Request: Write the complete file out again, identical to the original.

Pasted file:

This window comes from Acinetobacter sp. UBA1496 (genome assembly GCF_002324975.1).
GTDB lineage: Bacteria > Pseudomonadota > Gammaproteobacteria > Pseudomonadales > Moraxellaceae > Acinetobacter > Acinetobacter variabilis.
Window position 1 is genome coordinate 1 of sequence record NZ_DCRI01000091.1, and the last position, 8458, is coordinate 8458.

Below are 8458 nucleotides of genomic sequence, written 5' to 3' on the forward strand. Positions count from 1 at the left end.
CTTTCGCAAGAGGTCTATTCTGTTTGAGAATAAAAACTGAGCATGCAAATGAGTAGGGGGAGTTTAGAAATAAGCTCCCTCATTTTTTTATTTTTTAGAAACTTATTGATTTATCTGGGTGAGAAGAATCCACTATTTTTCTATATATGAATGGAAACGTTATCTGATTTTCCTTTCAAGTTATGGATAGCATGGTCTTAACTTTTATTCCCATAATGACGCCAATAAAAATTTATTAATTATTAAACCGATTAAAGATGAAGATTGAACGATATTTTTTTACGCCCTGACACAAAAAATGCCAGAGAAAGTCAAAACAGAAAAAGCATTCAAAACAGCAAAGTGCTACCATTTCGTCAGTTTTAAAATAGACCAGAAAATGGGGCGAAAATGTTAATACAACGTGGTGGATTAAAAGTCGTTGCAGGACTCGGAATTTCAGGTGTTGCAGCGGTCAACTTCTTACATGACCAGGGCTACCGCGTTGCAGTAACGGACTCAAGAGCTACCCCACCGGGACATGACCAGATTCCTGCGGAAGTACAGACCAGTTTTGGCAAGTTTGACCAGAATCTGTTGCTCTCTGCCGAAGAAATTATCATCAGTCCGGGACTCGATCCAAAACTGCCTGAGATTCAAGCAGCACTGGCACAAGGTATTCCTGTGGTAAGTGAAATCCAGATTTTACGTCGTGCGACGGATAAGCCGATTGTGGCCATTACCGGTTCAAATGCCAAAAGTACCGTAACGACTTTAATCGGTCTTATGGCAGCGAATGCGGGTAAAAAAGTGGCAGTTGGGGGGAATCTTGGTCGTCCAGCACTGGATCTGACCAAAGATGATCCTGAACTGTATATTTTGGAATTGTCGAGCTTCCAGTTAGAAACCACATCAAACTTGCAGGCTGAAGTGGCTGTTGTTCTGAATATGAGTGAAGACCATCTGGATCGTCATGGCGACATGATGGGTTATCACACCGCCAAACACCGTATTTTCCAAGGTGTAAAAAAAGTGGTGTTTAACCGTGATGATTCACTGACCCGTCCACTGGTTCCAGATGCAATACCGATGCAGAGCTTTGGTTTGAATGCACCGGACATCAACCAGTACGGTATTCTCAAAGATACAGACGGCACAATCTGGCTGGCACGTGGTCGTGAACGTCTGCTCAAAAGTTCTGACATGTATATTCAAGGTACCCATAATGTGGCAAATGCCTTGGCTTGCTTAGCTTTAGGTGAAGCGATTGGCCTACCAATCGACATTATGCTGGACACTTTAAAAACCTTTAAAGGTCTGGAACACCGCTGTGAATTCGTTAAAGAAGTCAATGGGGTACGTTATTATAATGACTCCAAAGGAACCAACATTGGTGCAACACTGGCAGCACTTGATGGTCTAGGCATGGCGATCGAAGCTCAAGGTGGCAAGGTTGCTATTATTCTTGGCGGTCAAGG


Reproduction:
This window comes from Acinetobacter sp. UBA1496 (genome assembly GCF_002324975.1).
GTDB lineage: Bacteria > Pseudomonadota > Gammaproteobacteria > Pseudomonadales > Moraxellaceae > Acinetobacter > Acinetobacter variabilis.
Window position 1 is genome coordinate 1 of sequence record NZ_DCRI01000091.1, and the last position, 8458, is coordinate 8458.

Below are 8458 nucleotides of genomic sequence, written 5' to 3' on the forward strand. Positions count from 1 at the left end.
CTTTCGCAAGAGGTCTATTCTGTTTGAGAATAAAAACTGAGCATGCAAATGAGTAGGGGGAGTTTAGAAATAAGCTCCCTCATTTTTTTATTTTTTAGAAACTTATTGATTTATCTGGGTGAGAAGAATCCACTATTTTTCTATATATGAATGGAAACGTTATCTGATTTTCCTTTCAAGTTATGGATAGCATGGTCTTAACTTTTATTCCCATAATGACGCCAATAAAAATTTATTAATTATTAAACCGATTAAAGATGAAGATTGAACGATATTTTTTTACGCCCTGACACAAAAAATGCCAGAGAAAGTCAAAACAGAAAAAGCATTCAAAACAGCAAAGTGCTACCATTTCGTCAGTTTTAAAATAGACCAGAAAATGGGGCGAAAATGTTAATACAACGTGGTGGATTAAAAGTCGTTGCAGGACTCGGAATTTCAGGTGTTGCAGCGGTCAACTTCTTACATGACCAGGGCTACCGCGTTGCAGTAACGGACTCAAGAGCTACCCCACCGGGACATGACCAGATTCCTGCGGAAGTACAGACCAGTTTTGGCAAGTTTGACCAGAATCTGTTGCTCTCTGCCGAAGAAATTATCATCAGTCCGGGACTCGATCCAAAACTGCCTGAGATTCAAGCAGCACTGGCACAAGGTATTCCTGTGGTAAGTGAAATCCAGATTTTACGTCGTGCGACGGATAAGCCGATTGTGGCCATTACCGGTTCAAATGCCAAAAGTACCGTAACGACTTTAATCGGTCTTATGGCAGCGAATGCGGGTAAAAAAGTGGCAGTTGGGGGGAATCTTGGTCGTCCAGCACTGGATCTGACCAAAGATGATCCTGAACTGTATATTTTGGAATTGTCGAGCTTCCAGTTAGAAACCACATCAAACTTGCAGGCTGAAGTGGCTGTTGTTCTGAATATGAGTGAAGACCATCTGGATCGTCATGGCGACATGATGGGTTATCACACCGCCAAACACCGTATTTTCCAAGGTGTAAAAAAAGTGGTGTTTAACCGTGATGATTCACTGACCCGTCCACTGGTTCCAGATGCAATACCGATGCAGAGCTTTGGTTTGAATGCACCGGACATCAACCAGTACGGTATTCTCAAAGATACAGACGGCACAATCTGGCTGGCACGTGGTCGTGAACGTCTGCTCAAAAGTTCTGACATGTATATTCAAGGTACCCATAATGTGGCAAATGCCTTGGCTTGCTTAGCTTTAGGTGAAGCGATTGGCCTACCAATCGACATTATGCTGGACACTTTAAAAACCTTTAAAGGTCTGGAACACCGCTGTGAATTCGTTAAAGAAGTCAATGGGGTACGTTATTATAATGACTCCAAAGGAACCAACATTGGTGCAACACTGGCAGCACTTGATGGTCTAGGCATGGCGATCGAAGCTCAAGGTGGCAAGGTTGCTATTATTCTTGGCGGTCAAGG